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Australian big man Lual-Acuil helped resurrect the Baylor Bears

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Baylor edges Texas in 2OT thriller (2:04)

With both teams heading into the game looking for a much needed win, Baylor's Jo Lual-Acuil Jr. slams home the go-ahead dunk with 10 seconds left in double overtime to give the Bears a 74-73 victory. (2:04)

Rewind to Feb. 12. The Baylor Bears, featuring Aussie big man Jo Lual-Acuil Jr., are riding a three-game win streak, including an impressive victory against the No. 10-ranked Kansas Jayhawks. Big 12 rivals Texas stand between them and a fourth straight win, and the Bears trail the Longhorns by a point with 10 seconds to play in the second overtime period. After winning only two of their opening 10 games of the season, the Bears had finally looked like they were getting back on track. But this is a must-win game. A loss, and their hopes for a March Madness berth might very well be dashed.

Manu Lecomte, the Bears' senior point guard, has the ball at the top of the key, dribbling time off the clock. He waits for senior Terry Maston to clear the paint before exploding to his right and driving to the basket. But there's just one problem: Texas' freshman phenom and master shot-blocker Mo Bamba is under the basket, waiting for him. Lecomte notices him and in an attempt to avoid getting blocked, throws his layup attempt high off the glass. The ball bounces off the rim, and with Bamba out of position and unable to box out, Lual-Acuil slips right to the basket and throws down the putback dunk. The Bears escape with the W, their dreams of a March Madness berth still alive, and the Australian big man had played the role as the team's metaphorical defibrillator.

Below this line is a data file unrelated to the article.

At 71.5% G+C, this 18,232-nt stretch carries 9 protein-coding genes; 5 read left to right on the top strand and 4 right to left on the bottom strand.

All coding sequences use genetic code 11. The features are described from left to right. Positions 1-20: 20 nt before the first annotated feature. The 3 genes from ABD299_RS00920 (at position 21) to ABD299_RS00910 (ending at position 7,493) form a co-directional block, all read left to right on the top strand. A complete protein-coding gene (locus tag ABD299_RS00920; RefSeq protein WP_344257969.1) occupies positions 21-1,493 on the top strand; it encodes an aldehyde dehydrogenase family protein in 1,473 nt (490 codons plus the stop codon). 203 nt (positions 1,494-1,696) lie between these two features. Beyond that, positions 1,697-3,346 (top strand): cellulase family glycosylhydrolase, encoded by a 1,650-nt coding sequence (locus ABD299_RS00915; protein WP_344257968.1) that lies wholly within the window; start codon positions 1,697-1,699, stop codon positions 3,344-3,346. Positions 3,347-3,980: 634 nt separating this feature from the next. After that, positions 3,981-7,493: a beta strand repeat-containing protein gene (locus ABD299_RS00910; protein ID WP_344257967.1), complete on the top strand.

Entering this season, Lual-Acuil was considered one of the best interior defenders in the competition. He was a 2018 Preseason All-Big 12 honorable mention and had a lot of basketball scouts curious as to what he might be able to deliver. With only a handful of games left in league play, he has certainly exceeded many people's expectations. Lual-Acuil and his coaches, however, have always known how good he can be.

"I work on my game a lot," Lual-Acuil told ESPN. "Most of it comes down to the hard work that I put in. The rest is just how the coaches have been able to put me in a position to succeed. I'm also more comfortable with who I am, and spiritually I'm more in tune with my beliefs and I think [that translates to form] on the court."

Lual-Acuil may not be as dominant a shot-blocker statistically as he was last season, but his all-round game has improved dramatically. He has become much stronger on the boards, but also his low-post scoring has become much more effective -- elements of the game that bode very well for his career after college.